Kudos to whoever posted a security guard to watch over the statue of Albert Pujols outside his suburban St. Louis restaurant Thursday, even if that Albert Pujols stands 10 feet tall, weighs 1,100 pounds and hardly needed any protection. Let it be a lesson to the people in charge of the Cardinals' baseball palace some 20 miles to the west. If only they'd paid more attention to the real-life version during the decade that Pujols toiled hard and honorably for the team, he might still be anchored there, too.
Instead, the moment Pujols took flight for Anaheim, the landscape of baseball was drastically altered.
St. Louis, still catching its breath after manager Tony La Russa's retirement, has almost no chance of defending the World Series title it just won. Miami came up just short on its biggest gambit and became just another multimillion-dollar also-ran. The American League West is the new center of power. The Los Angeles market became big enough to support two teams. And the smartest guy in the game – at the moment, anyway – is Angels owner Arte Moreno.
The comparisons between Moreno signing Pujols to a $254-million, 10-year contract and former Ranger owner Tom Hicks signing Alex Rodriguez to a similarly stratospheric – but ultimately disastrous – deal are already beginning. Pujols will be 41 and hardly the most fearsome slugger in in baseball by the end of it. The big difference is that Moreno will get his value back long before 2018.
Unlike A-Rod, Pujols joins a team with what was arguably the best pitching staff in the AL, and it got considerably better when Moreno slapped down another $77.5 million over five years to steal free-agent pitcher C.J. Wilson from the rival Texas Rangers. Pujols likely will have Torii Hunter and Vernon Wells batting on either side of him in the order for protection, meaning a lineup that ranked 10th in producing runs a season ago is headed nowhere but up. Just as important as the on-field upgrade is how competitive this makes the Angels in their battle against the Dodgers for headlines.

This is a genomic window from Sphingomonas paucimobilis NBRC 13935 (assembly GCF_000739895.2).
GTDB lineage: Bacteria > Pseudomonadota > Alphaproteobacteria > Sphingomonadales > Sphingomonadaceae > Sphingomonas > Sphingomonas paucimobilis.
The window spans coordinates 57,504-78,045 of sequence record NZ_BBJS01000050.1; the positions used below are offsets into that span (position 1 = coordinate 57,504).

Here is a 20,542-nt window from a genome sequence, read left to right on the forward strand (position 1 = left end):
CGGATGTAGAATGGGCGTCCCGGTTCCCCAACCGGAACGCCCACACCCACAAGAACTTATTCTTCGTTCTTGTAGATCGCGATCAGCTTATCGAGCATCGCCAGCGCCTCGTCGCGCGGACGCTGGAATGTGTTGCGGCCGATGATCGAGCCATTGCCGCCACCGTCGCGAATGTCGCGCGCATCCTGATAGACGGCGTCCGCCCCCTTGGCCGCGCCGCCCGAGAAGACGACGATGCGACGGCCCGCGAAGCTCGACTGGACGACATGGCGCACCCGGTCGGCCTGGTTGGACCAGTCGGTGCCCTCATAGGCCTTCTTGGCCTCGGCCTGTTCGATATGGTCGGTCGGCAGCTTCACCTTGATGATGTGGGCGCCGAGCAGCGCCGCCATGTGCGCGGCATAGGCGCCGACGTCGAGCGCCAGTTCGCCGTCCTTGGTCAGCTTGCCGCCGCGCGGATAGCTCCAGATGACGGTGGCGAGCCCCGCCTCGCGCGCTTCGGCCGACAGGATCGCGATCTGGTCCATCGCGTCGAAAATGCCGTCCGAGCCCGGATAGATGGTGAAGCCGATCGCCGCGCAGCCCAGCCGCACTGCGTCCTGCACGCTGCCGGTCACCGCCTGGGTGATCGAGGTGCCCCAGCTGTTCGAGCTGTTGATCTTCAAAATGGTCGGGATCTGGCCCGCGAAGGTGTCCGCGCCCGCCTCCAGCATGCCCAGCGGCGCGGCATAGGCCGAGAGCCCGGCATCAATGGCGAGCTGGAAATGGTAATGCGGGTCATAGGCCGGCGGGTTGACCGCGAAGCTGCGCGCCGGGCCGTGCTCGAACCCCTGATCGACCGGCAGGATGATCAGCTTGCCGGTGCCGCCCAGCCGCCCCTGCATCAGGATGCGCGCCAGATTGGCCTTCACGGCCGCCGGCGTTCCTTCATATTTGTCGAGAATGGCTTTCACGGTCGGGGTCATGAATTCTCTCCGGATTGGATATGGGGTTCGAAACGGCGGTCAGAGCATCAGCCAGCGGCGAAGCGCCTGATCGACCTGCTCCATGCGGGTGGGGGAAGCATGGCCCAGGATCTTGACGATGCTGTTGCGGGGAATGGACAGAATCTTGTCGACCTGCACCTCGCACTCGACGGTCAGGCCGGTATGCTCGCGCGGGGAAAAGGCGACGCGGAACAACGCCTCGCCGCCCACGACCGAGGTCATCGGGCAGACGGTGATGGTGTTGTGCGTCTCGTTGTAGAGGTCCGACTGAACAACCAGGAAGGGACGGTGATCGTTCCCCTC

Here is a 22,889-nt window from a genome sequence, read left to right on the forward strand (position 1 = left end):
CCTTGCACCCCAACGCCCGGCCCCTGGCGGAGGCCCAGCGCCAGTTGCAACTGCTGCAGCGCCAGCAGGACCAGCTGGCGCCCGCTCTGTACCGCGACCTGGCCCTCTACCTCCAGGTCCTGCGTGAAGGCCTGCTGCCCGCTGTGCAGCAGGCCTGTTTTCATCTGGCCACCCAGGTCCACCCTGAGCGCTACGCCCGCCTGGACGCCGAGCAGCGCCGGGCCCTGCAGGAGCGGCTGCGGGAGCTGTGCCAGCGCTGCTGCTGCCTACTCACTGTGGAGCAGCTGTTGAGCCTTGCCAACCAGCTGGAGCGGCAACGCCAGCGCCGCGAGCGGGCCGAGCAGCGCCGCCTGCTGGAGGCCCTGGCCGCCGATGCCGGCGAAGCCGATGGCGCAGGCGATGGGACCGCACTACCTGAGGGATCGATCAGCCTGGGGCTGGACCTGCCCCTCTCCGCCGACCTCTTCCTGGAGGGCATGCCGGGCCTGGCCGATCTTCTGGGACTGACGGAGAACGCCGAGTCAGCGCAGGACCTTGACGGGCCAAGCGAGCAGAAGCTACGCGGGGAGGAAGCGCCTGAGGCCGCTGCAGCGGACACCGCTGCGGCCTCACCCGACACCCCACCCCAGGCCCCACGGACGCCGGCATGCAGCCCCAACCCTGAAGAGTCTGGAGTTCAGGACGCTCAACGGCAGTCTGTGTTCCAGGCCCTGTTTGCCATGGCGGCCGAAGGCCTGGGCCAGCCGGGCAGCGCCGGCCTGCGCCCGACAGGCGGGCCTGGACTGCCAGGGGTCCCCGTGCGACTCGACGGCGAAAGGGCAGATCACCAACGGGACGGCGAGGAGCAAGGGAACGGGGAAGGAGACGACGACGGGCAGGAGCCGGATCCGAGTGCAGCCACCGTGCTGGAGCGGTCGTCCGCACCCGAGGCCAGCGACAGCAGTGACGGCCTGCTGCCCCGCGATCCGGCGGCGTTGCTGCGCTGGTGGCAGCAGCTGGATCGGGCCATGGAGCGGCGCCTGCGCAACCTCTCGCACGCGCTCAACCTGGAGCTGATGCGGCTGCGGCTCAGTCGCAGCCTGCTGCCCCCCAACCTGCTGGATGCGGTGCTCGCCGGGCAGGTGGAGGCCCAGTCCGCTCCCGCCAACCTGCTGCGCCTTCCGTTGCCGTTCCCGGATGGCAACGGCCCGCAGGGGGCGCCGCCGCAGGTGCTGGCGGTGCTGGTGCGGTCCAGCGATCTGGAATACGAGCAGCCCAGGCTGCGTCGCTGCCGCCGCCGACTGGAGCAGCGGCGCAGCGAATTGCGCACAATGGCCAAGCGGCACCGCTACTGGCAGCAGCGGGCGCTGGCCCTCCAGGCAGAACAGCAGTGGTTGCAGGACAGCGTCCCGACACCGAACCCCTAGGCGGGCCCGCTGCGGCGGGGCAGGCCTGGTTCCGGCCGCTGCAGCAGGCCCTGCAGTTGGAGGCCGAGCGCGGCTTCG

Signing Pujols would have been a boon for the Marlins, too. Unveiling Pujols along with a new ballpark, a new manager (Ozzie Guillen) and new superstar sidekicks (former Mets shortstop Jose Reyes and Padres closer Heath Bell) might have enabled the Marlins to give the Miami Heat a run for the headlines. It also would have gone a long way toward the ballclub's target of doubling attendance, which is what ownership's counting on to recoup most of the money laid out during an uncharacteristic spending spree.
Although the economics of the deal won't be settled for years, it seems clear the Cardinals had the most to lose.
"We are disappointed that we were unable to reach an agreement to keep Albert Pujols in St. Louis," team owner Bill DeWitt Jr. said in a statement. "Albert is a great champion, and we will always be thankful for his many achievements in a Cardinals uniform, as well as his contributions to the St. Louis community. I have the highest regard for Albert both personally and professionally, and appreciate his direct involvement in this process. I would like our fans to know that we tried our best to make Albert a lifetime Cardinal, but unfortunately we were unable to make it happen."
Last January, the Cardinals offered Pujols nine years and $198 million. That wouldn't even have made him the highest-paid first baseman. Their last offer reportedly was for 10 years and pushed the guaranteed dollars somewhere past $200 million. So while DeWitt's statement thanking Pujols for all his contributions – big roles in both of St. Louis' last two World Series championships – sounds right, the part about management trying "our best to make Albert a lifetime Cardinal" doesn't go far enough.
They had the guy in town his whole career and the chance to lock him up long before it came to this. Pujols knows the town, especially the ballpark, and would have kept the Cardinals competitive for another handful of seasons or so. Instead, another team will reap the benefits of a few extra dollars from his pursuit of the home-run mark somewhere down the road. And nowhere would that feat be as welcomed as it would have been in St. Louis.
"He left a pretty good impact over there. I don't think fans will soon forget what his contributions were," said former Cardinals manager and star Joe Torre, now an executive with Major League Baseball. "I still think the St. Louis fans are going to be more appreciative than angry."
And even the angry ones know where to find Pujols. Just don't try touching the statue.
Jim Litke is a national sports columnist for The Associated Press. Write to him at jlitke(at)ap.org. Follow him at . http://Twitter.com/JimLitke